Welles's grotesque body occupies the center of the film. A wide-angle lens records from numerous angles its immensity in baroque caricature. The camera usually pans quickly or crabs to draw the spectator's eyes to spherical aberrations distorting the edges of the shots. A highly mannered perspective results, with curvilinear views extending the rotundity of Welles's body all over the frame. Elsewhere the wide angle lens accelerates the narrative by accentuating movement, compressing characters in the foreground and background alike, and turning with velocity such that no stable visual order results. The opening crane shot of over two minutes' duration registers the credits, engages the narrative, and breaks with the crack of an explosion behind the newlyweds' first kiss. The camera exploits the optical range of the shorter focal length of the lens by simulating high speed driving in matte shots projected behind a car to create the effect of Welles and Heston whizzing down the streets of Tijuana. They speak calmly on as the car goes at a breakneck clip through a landscape of poverty.
Welles amplifies the soundtrack. Voice and clatter are reported percussively and cacaphonously. "Reported" events resound in a remarkable final sequence: Vargas follows Quinlan through a maze of iron girders and under a bridge that echoes the speech on the sound track. Because Vargas has planted a microphone in Quinlan's pocket, the viewer hears the heave and slur of the antagonist's breathing and mutterings against a recording that plays back the immediate past of the film, inscribing the memory of episodes in the film on a register coextensive with the present. In the finale, blood drips from Quinlan's last victim, the body sprawled on the bridge above the murderer who is at the edge of the river below. Droplets fall onto Quinlan's chubby hand, thus bringing the play of sounds and visuals back into a context resembling Elizabethan tragedy. Quinlan is marked by the bloodstains, soon cornered and shot, his great body falling into a pool of flotsam. "Too bad. He was a great detective but a lousy cop," eulogizes Menzies (Joseph Calleia); to which Tanya (Marlene Dietrich) responds in a thick German accent, topping the entire film, "He was some kind of a man."
Despite having no narrative role in the story, Dietrich's presence is manifold. One of Quinlan's former lovers, now a wizened fortune teller overlaid with heavy makeup, she smokes cigarettes in poses reminiscent of the aging beauty Fritz Lang created for Rancho Notorious six years before. By facing the camera frontally, she pulls into the present a filmic legacy that reaches back both to Lang and to von Sternberg of the 1930s. Her remark that Quinlan's time is "all played out" is doubly ironic in view of the portable television set, seen in the background of her cluttered quarters, presaging the end of the studio tradition. Their banter is laced with allusion to Quinlan's passion for candy bars: his obesity becomes a sign, on another allegorical level, of the director's career being one of excess, genius, and waste. Her Tarot reading seals the anti-hero's fate and forces him to return to the narrative.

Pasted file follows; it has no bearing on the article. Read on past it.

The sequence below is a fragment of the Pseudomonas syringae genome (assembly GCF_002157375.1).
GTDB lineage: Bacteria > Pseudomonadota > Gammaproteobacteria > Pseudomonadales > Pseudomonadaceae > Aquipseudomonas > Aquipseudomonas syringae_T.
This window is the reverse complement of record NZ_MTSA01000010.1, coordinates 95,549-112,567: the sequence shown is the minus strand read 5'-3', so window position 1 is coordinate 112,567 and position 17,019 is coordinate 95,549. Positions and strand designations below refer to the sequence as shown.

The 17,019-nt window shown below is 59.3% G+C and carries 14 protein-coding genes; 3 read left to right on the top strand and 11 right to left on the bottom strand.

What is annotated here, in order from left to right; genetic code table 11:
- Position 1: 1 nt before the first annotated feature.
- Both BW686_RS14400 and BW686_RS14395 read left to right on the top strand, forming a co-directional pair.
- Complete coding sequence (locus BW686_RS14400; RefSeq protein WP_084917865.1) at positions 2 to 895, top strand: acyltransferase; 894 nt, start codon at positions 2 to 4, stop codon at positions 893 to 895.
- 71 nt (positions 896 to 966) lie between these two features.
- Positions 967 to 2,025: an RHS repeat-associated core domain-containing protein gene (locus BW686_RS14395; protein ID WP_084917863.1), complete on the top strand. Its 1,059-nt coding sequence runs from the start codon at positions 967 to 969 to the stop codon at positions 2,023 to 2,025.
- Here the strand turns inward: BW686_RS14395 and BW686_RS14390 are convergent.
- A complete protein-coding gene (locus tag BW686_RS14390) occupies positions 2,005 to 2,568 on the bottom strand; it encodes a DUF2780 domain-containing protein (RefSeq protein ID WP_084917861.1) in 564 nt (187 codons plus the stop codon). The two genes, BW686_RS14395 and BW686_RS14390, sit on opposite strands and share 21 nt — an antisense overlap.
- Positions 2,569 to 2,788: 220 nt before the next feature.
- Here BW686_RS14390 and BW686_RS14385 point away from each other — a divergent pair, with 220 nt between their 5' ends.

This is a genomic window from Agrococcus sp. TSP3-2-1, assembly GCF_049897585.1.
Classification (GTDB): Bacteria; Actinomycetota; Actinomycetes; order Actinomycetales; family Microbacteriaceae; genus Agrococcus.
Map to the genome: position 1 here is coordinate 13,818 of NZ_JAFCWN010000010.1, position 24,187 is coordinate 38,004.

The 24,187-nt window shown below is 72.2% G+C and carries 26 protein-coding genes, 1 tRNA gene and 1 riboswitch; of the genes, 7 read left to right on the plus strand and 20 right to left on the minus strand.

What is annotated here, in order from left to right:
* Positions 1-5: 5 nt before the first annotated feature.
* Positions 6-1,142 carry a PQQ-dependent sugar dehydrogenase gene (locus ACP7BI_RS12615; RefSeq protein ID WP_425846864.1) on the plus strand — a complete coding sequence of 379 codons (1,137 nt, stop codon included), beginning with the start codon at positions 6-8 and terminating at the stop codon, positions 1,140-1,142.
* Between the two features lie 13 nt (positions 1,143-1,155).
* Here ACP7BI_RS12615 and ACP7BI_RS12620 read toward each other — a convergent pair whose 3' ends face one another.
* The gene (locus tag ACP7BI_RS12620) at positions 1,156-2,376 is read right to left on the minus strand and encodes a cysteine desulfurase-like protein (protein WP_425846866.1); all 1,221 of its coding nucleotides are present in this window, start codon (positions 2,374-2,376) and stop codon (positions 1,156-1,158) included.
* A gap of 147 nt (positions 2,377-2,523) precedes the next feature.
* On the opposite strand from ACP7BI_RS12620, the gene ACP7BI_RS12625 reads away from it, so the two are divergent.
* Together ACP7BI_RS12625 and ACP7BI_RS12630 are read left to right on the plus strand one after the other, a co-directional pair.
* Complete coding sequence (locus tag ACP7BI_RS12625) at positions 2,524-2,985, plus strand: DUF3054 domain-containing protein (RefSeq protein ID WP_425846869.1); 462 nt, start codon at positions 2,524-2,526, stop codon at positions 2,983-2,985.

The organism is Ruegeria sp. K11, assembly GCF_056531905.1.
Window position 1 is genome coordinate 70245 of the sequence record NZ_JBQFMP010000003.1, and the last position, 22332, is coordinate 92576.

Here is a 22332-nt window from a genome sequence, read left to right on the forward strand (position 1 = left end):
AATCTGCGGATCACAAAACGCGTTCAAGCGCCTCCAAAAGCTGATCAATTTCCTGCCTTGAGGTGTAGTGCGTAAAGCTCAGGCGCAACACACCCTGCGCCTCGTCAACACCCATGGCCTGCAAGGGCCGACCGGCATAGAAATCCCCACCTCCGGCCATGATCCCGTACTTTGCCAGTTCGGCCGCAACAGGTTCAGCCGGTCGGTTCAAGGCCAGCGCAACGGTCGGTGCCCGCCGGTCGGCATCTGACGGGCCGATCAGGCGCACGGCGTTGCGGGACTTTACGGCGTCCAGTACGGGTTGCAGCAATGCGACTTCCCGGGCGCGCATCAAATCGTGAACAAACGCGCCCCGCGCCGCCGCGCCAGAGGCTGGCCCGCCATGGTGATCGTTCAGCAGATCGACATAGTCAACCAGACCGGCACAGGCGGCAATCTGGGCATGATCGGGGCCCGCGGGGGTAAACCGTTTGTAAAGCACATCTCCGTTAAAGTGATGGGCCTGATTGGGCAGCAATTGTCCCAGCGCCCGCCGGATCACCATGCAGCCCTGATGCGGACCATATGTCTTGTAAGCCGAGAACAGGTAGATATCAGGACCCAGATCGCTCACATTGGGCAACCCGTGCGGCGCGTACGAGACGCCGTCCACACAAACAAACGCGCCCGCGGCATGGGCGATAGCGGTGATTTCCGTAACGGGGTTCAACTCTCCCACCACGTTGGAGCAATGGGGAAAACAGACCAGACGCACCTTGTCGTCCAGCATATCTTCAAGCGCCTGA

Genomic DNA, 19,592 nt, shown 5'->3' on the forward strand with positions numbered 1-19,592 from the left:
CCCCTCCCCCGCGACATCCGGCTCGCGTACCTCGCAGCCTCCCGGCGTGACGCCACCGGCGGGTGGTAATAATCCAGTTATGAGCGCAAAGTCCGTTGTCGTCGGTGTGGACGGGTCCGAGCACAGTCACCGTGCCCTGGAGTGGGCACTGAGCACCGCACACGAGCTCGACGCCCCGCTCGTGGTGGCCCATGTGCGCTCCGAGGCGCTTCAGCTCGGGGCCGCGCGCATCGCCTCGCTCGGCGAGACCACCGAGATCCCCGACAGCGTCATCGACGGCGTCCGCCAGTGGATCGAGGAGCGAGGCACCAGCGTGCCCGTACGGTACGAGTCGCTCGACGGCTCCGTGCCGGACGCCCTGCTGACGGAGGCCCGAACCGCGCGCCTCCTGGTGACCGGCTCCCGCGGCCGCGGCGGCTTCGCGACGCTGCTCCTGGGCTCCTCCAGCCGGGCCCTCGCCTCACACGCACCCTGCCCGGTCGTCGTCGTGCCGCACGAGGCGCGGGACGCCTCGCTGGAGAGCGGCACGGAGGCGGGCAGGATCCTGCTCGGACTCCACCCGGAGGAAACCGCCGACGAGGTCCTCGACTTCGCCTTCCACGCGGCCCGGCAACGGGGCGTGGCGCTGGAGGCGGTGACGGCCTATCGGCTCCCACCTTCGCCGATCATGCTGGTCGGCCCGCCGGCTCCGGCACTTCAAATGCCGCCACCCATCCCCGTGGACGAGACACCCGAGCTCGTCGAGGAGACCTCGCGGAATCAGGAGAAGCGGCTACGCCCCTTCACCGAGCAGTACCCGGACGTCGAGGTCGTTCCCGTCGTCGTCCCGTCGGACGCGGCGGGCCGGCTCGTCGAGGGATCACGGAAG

Touch of Evil stages sexual violence in a sequence set at the "Mirador" motel. Having consigned his wife in a room while he chases his suspects, Vargas retrieves her after making repeated telephone calls. Supine, heaving, in the bondage of her corset, Suzy (Leigh, whose name is again a reminder of the Suzy of Citizen Kane) is framed in a pose epitomizing Hollywood's model of desire, but only before the camera tears it to shreds, in a style that combines the rhetoric of torture that Rossellini had inaugurated in Open City with oblique allusion to Reefer Madness. Time and again the effects suggest that violence is a matter of optics, and that it owes its force to conventions that Hollywood had produced in its representation of women in the tradition of film noir.
In Touch of Evil the studio style is distorted to comic excess. Here are located the virtual politics of Welles's work, in the mix of lenticular experiment and the essay of a Shakespearean type of narrative. In the last decade the film has been subject of a dazzling reading by Stephen Heath in Questions of Cinema. The renascence of Welles's feature owes much to the complexities Heath unravels through an alert and detailed reading inspired by a blend of psychoanalysis and politics. The film is of a force and heritage going far beyond its period.